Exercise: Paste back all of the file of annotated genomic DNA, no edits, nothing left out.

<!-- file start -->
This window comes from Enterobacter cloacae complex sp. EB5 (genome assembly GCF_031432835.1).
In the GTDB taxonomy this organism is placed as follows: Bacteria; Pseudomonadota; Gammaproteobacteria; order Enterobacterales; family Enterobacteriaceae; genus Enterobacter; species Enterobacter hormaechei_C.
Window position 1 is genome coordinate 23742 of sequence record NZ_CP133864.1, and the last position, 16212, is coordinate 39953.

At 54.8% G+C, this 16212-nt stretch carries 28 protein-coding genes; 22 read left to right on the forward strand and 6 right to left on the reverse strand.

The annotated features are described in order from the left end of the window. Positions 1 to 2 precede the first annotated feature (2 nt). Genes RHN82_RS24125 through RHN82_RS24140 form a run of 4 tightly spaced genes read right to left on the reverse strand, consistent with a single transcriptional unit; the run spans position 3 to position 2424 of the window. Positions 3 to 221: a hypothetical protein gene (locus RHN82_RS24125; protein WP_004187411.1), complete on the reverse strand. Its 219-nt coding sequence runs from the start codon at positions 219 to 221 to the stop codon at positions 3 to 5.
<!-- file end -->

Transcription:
This window comes from Enterobacter cloacae complex sp. EB5 (genome assembly GCF_031432835.1).
In the GTDB taxonomy this organism is placed as follows: Bacteria; Pseudomonadota; Gammaproteobacteria; order Enterobacterales; family Enterobacteriaceae; genus Enterobacter; species Enterobacter hormaechei_C.
Window position 1 is genome coordinate 23742 of sequence record NZ_CP133864.1, and the last position, 16212, is coordinate 39953.

At 54.8% G+C, this 16212-nt stretch carries 28 protein-coding genes; 22 read left to right on the forward strand and 6 right to left on the reverse strand.

The annotated features are described in order from the left end of the window. Positions 1 to 2 precede the first annotated feature (2 nt). Genes RHN82_RS24125 through RHN82_RS24140 form a run of 4 tightly spaced genes read right to left on the reverse strand, consistent with a single transcriptional unit; the run spans position 3 to position 2424 of the window. Positions 3 to 221: a hypothetical protein gene (locus RHN82_RS24125; protein WP_004187411.1), complete on the reverse strand. Its 219-nt coding sequence runs from the start codon at positions 219 to 221 to the stop codon at positions 3 to 5.